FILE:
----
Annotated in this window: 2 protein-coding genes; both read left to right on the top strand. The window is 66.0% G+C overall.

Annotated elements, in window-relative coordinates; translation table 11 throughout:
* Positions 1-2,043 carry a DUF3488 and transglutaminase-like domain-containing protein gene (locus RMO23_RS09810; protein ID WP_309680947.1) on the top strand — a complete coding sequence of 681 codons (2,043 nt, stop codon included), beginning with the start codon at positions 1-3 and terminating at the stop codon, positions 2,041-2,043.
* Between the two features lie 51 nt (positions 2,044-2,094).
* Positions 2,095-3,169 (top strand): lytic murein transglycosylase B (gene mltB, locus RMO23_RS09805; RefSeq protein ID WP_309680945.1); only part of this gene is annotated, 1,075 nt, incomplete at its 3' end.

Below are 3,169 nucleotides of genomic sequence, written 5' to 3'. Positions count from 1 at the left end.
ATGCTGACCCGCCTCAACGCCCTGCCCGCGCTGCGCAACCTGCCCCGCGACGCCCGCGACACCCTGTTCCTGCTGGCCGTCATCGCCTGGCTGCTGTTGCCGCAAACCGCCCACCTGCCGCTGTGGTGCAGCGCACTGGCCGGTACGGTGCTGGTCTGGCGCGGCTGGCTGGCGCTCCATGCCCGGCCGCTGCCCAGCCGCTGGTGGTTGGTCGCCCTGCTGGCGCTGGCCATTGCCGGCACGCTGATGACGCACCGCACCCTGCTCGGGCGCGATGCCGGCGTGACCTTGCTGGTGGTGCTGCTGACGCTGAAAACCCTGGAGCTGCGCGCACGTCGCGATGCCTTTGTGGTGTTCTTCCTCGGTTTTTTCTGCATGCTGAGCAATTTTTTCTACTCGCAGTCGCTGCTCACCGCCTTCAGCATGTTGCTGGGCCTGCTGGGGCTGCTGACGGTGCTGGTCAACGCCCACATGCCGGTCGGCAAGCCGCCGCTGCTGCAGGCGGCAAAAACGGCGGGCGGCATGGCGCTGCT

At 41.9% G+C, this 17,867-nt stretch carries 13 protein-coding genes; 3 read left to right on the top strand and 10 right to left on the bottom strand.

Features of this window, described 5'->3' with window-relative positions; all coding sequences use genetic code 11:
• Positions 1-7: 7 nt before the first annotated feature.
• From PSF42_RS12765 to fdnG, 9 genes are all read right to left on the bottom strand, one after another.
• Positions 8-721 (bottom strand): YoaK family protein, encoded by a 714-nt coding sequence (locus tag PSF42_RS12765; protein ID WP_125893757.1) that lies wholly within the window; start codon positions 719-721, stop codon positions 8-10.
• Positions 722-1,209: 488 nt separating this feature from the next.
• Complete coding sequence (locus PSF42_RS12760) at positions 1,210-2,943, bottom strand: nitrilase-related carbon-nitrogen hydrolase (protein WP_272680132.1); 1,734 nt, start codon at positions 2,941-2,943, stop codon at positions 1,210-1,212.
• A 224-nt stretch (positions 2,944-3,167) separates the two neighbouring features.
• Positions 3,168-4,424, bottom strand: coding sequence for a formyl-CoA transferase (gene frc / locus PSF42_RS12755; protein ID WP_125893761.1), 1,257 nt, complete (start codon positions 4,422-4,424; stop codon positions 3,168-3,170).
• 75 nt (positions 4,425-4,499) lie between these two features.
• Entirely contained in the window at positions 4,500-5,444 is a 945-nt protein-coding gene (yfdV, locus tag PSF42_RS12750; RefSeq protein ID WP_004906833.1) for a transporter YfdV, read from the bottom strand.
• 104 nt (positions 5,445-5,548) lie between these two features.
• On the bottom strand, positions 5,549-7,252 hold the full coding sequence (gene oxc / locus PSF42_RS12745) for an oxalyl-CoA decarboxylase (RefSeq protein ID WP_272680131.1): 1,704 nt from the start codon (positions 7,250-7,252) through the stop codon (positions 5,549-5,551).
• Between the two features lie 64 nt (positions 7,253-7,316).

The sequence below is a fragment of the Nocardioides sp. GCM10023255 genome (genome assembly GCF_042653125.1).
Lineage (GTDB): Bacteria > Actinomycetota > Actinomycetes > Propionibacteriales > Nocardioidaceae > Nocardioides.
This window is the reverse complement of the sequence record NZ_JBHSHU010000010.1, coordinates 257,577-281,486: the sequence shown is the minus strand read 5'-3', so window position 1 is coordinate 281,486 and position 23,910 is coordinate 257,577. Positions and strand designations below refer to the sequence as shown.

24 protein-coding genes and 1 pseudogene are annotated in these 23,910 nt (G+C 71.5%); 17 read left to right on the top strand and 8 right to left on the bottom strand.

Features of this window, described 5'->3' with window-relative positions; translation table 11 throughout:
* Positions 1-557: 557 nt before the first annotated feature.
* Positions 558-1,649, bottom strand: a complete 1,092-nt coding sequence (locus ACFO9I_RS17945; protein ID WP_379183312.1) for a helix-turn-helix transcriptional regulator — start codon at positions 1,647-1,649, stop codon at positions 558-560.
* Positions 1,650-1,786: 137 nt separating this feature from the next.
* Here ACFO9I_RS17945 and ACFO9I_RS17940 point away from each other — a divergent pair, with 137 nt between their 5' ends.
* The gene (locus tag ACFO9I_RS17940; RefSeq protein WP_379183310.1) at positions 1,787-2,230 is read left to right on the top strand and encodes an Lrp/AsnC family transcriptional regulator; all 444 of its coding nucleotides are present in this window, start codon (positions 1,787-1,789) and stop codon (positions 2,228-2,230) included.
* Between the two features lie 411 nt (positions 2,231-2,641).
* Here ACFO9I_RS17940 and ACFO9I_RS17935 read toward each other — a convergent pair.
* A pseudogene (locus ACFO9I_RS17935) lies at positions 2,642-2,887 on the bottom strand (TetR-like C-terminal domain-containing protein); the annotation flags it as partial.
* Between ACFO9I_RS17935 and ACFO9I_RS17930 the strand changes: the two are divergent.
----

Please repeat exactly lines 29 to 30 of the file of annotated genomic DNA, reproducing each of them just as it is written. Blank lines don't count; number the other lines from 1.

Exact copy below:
* Positions 1,650-1,786: 137 nt separating this feature from the next.
* Here ACFO9I_RS17945 and ACFO9I_RS17940 point away from each other — a divergent pair, with 137 nt between their 5' ends.